Israel’s Policy of Propping Up Mahmoud Abbas Has Failed

According to a recent report, 2023 has so far seen 101 cases of Palestinians opening fire on Israelis and a total of 3,640 terrorist attacks, which have left 28 dead. One reason for the increase in terror is the decline of the power and influence of the Palestinian Authority (PA) in the northern part of the West Bank. Many serious observers of the situation—and many decisionmakers within the Israeli government and military—believe that Jerusalem’s best strategy is to strengthen the hand of the PA president Mahmoud Abbas. But since the beginning of his reign, Abbas has systematically violated the Oslo Accords, fostered hatred of Israel, incited violence, and provided financial incentives for terrorism. Yossi Kuperwasser examines how Israel might find its way out of this apparent dilemma:

[W]hy is it so essential for Israel to strengthen Mahmoud Abbas and the PA he heads? . . . Israel is reinforcing a leader and an entity that are not only hostile toward Israel and committed to fighting the Jewish state but weak domestically. If so, there is no guarantee that Israel’s assistance will benefit [its own interests]. The PA can probably manage, and perhaps even better, without Israel’s help, which casts [the Palestinian government] as collaborators with those [whom Palestinians] define as an enemy. (Indeed, when in 2020, the PA, on its own initiative, stopped accepting the revenue payments from Israel and halted the security coordination, its functioning was not harmed at all.)

In recent years, reflecting fears of an escalation, the Israeli government’s approach has combined fighting terror, deterring Hamas, buttressing the PA, and improving the Palestinians’ quality of life. Those governments were willing to live with the diplomatic pressure the PA mustered against Israel while seeking to strengthen and expand the Abraham Accords. At present, it is quite clear that the logic behind this approach has not proved itself, but rather the opposite.

The PA will not disintegrate of its own volition. The Palestinians regard it as the most outstanding achievement of their national struggle and as the basic infrastructure for the future Palestinian state, even if they have much criticism of its rampant corruption and are repelled by its leadership. It is also the largest employer of the Palestinians. . . . This reality is not going to change whether or not Abbas is strengthened. Even if, after his departure, the PA collapses amid a Palestinian civil war, almost all the Palestinian factions will share the aim of reestablishing it.

Read more at Jerusalem Center for Public Affairs

More about: Israeli Security, Mahmoud Abbas, Palestinian Authority, Palestinian terror

An Israeli Buffer Zone in the Gaza Strip Doesn’t Violate International Law

 The IDF announced on Thursday that it is safe for residents to return to some of the towns and villages near the Gaza Strip that have been abandoned since October 7. Yet on the same day, rocket sirens sounded in one of those communities, Kibbutz Mefalsim. To help ensure security in the area, Israel is considering the creation of a buffer zone within the Strip that would be closed to Palestinian civilians and buildings. The U.S. has indicated, however, that it would not look favorably on such a step.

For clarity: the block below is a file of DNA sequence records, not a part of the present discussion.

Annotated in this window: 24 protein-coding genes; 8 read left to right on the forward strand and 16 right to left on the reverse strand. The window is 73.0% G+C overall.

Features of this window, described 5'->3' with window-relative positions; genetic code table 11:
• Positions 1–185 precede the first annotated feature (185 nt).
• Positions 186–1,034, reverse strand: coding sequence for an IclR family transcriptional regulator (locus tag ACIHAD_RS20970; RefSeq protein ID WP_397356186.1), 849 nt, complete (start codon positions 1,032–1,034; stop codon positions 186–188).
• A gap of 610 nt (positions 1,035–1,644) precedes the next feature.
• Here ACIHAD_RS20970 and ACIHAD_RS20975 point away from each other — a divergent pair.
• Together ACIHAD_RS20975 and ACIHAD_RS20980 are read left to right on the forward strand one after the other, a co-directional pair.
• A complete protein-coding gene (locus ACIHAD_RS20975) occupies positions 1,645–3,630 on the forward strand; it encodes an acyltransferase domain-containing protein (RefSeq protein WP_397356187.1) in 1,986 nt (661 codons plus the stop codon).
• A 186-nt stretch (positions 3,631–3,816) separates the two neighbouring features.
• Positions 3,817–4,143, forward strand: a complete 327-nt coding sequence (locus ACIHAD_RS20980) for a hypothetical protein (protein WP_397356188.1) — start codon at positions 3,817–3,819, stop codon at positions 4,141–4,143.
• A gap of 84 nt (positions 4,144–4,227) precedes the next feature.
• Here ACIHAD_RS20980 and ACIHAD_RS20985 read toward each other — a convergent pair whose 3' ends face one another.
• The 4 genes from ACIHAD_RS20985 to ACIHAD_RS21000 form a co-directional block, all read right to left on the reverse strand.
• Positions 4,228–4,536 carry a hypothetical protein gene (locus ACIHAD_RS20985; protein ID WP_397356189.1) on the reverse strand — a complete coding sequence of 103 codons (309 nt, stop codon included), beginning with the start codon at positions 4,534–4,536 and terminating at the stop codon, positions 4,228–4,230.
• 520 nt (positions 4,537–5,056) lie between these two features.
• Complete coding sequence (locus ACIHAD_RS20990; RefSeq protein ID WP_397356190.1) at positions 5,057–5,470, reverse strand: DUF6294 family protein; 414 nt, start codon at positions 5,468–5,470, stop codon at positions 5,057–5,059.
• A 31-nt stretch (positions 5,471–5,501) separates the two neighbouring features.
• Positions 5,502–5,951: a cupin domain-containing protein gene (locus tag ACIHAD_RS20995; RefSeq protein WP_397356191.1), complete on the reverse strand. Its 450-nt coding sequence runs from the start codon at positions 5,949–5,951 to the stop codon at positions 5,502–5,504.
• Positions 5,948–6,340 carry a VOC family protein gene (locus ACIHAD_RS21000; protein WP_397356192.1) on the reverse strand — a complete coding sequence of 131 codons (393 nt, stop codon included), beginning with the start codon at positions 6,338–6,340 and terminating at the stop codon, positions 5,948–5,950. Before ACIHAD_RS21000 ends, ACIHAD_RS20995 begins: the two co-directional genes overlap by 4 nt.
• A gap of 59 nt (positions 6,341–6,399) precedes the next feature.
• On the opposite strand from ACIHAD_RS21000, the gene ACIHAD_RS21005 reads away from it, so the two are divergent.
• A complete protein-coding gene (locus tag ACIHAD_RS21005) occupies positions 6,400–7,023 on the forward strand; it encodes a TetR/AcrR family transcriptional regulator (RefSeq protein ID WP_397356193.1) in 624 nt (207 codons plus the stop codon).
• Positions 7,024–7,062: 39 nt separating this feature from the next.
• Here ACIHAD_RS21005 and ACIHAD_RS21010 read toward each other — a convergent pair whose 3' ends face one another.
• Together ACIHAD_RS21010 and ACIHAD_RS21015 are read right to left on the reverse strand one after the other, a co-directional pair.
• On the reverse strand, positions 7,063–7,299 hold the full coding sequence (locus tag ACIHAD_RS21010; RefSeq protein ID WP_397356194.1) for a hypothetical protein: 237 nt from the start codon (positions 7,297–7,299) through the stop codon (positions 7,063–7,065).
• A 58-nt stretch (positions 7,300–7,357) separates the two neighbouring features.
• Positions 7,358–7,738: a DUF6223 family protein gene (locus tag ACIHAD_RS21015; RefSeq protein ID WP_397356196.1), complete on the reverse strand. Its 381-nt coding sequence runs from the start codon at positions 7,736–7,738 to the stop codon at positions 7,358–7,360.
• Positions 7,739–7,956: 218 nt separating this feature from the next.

Avraham Shalev explains why it’s necessary:

The creation of a security buffer along the Gaza-Israel border serves the purpose of destroying Hamas’s infrastructure and eliminating the threat to Israel. . . . Some Palestinian structures are practically on the border, and only several hundred yards away from Israeli communities such as Kfar Aza, Kerem Shalom, and Sderot. The Palestinian terrorists that carried out the murderous October 7 attacks crossed into Israel from many of these border-adjacent areas. Hamas officials have already vowed that “we will do this again and again. The al-Aqsa Flood [the October 7th massacre] is just the first time, and there will be a second, a third, a fourth.”

In 2018 and 2019, Hamas and Palestinian Islamic Jihad organized mass marches towards the Israeli border with the goal of breaking into Israel. Billed by Palestinians as “the Great March of Return,” its name reveals its purpose—invasion. Although the marches were supposedly non-violent, they featured largescale attacks on Israeli forces as well as arson and damage to Israeli agriculture and civilian communities. Moreover, the October 7 massacre was made possible by Hamas’s prepositioning military hardware along the border under false cover of civilian activity. The security perimeter is intended to prevent a reprise of these events.

Shalev goes on to dismantle the arguments put forth about why international law prohibits Israel from creating the buffer zone. He notes:

By way of comparison, following the defeat of Nazi Germany, France occupied the Saar [River Valley] directly until 1947 and then indirectly until reintegration with Germany in 1957, and the Allied occupation of Berlin continued until the reunification of Germany in 1990. The Allies maintained their occupation long after the fall of the Nazi regime, due to the threat of Soviet invasion and conquest of West Berlin, and by extension Western Europe.

Read more at Kohelet

More about: Gaza Strip, Gaza War 2023, International Law, Israeli Security